Most Cape Cod personal injury cases are pursued on a theory of negligence. To prove that a defendant was negligent, the plaintiff must show that the defendant owed the plaintiff a legal duty, that the defendant’s conduct breached this duty, and that, as a proximate result, the plaintiff suffered legally compensable damages.
Sometimes, however, a defendant may be accused of conduct that surpassed that of simple negligence in terms of its culpability. This is called gross negligence or recklessness by the courts.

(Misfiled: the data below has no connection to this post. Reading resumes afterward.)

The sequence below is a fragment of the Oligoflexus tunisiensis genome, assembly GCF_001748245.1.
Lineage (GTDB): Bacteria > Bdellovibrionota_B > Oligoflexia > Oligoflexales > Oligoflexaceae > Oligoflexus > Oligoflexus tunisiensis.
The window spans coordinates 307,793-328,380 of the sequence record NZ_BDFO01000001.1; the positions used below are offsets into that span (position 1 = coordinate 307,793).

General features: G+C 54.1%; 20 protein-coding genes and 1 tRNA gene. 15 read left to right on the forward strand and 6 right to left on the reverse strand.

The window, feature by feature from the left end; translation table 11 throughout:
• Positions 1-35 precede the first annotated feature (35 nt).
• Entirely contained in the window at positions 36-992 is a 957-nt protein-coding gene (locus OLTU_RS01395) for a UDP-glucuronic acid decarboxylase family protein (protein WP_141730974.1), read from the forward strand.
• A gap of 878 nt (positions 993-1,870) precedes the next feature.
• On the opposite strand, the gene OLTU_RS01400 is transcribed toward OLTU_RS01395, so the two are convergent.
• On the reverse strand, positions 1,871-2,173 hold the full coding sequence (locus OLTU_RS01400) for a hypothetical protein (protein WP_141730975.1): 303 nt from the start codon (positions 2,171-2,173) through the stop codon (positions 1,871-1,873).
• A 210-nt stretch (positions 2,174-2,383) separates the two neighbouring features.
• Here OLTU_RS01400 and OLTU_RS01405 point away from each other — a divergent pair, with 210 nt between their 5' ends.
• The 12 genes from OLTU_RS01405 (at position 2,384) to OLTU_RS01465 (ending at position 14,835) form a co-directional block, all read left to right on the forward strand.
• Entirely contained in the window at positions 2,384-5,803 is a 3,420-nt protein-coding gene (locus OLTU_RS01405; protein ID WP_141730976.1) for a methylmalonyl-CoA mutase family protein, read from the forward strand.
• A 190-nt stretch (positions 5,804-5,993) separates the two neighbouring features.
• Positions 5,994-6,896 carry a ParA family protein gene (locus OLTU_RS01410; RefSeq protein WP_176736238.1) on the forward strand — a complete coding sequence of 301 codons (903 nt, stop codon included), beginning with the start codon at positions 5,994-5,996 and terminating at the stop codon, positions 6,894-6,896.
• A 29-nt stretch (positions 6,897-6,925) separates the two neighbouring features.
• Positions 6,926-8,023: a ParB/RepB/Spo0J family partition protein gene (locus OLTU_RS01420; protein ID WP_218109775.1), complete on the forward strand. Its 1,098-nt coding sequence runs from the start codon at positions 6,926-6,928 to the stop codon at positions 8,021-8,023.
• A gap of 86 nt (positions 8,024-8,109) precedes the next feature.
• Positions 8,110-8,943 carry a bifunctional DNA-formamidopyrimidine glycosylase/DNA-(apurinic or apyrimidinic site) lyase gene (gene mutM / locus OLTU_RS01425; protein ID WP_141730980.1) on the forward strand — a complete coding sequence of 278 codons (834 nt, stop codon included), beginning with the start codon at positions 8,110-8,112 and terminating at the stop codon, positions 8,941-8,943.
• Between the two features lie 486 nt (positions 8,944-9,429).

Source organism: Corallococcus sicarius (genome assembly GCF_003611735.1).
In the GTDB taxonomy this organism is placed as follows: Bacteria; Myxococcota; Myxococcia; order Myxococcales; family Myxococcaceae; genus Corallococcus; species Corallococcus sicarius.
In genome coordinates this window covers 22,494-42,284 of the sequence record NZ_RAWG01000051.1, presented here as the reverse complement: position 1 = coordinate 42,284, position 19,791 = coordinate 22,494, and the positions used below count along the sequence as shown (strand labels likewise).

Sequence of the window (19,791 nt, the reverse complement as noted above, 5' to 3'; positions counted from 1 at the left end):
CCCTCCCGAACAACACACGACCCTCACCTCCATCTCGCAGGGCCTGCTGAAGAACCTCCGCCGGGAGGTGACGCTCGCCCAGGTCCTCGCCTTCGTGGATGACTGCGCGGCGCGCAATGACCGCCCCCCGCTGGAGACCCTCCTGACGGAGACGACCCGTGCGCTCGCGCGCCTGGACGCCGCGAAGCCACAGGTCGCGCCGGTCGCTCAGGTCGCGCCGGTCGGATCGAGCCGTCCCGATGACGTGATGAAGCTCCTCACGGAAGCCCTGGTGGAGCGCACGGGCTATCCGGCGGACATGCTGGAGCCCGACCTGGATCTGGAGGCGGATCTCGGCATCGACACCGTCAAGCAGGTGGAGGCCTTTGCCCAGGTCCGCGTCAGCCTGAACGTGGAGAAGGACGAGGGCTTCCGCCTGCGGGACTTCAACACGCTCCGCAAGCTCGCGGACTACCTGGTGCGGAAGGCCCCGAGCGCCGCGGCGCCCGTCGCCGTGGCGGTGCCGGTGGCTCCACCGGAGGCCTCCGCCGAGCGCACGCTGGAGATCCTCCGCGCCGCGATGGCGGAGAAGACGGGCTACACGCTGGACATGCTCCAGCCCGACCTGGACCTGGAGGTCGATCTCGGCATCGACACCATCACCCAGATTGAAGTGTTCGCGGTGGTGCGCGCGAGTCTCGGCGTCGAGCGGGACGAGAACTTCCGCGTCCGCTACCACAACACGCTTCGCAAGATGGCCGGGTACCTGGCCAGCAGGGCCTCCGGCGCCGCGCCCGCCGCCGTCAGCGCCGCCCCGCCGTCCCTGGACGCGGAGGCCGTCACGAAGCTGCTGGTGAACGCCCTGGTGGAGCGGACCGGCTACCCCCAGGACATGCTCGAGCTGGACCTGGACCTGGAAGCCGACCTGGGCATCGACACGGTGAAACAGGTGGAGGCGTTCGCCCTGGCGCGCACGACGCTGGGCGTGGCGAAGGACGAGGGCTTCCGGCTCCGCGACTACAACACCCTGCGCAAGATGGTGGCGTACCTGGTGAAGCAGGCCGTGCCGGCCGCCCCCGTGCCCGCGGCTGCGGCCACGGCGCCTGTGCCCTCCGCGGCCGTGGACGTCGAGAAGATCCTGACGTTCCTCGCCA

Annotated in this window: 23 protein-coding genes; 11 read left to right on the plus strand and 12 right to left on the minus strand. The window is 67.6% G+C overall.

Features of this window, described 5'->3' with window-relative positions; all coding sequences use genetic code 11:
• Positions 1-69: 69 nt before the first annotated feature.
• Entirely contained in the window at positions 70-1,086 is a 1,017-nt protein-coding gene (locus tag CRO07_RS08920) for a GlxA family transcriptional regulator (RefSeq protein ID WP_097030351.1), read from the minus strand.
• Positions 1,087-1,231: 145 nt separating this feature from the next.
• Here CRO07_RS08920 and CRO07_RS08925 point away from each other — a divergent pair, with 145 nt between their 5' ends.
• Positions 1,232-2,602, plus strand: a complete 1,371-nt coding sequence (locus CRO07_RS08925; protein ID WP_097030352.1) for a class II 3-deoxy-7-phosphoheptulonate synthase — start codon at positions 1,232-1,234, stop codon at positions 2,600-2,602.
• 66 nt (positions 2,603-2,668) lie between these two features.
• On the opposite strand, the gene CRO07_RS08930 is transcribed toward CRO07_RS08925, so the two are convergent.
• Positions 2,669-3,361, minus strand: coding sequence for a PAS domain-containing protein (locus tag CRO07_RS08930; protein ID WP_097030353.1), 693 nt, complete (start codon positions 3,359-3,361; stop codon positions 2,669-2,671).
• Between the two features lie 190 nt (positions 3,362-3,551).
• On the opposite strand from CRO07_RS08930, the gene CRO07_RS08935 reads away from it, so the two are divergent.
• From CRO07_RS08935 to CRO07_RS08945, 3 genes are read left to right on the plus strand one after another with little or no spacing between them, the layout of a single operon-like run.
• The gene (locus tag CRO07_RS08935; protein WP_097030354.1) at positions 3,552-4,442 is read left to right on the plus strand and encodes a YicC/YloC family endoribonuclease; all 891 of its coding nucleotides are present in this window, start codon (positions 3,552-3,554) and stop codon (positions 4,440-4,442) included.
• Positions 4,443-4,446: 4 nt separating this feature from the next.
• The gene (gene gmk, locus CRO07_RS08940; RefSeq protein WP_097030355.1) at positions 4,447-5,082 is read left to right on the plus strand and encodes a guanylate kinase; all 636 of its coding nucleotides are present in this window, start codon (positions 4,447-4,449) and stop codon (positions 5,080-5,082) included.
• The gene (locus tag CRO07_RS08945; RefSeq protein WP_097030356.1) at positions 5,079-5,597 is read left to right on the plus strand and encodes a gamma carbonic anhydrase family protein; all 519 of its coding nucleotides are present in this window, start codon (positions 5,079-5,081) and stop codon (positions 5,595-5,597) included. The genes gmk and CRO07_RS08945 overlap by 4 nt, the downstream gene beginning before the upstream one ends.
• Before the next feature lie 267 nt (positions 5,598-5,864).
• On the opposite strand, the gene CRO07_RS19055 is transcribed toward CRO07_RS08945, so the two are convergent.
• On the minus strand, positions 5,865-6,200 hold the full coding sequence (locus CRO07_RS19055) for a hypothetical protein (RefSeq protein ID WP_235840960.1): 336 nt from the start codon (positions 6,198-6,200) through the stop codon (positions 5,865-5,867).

An example of simple negligence might be a defendant slightly exceeding the speed limit and causing a collision. Gross negligence, by contrast, might occur if a defendant was driving while intoxicated and exceeding the speed limit not just by a few miles per hour but perhaps 30 or 40 miles per hour.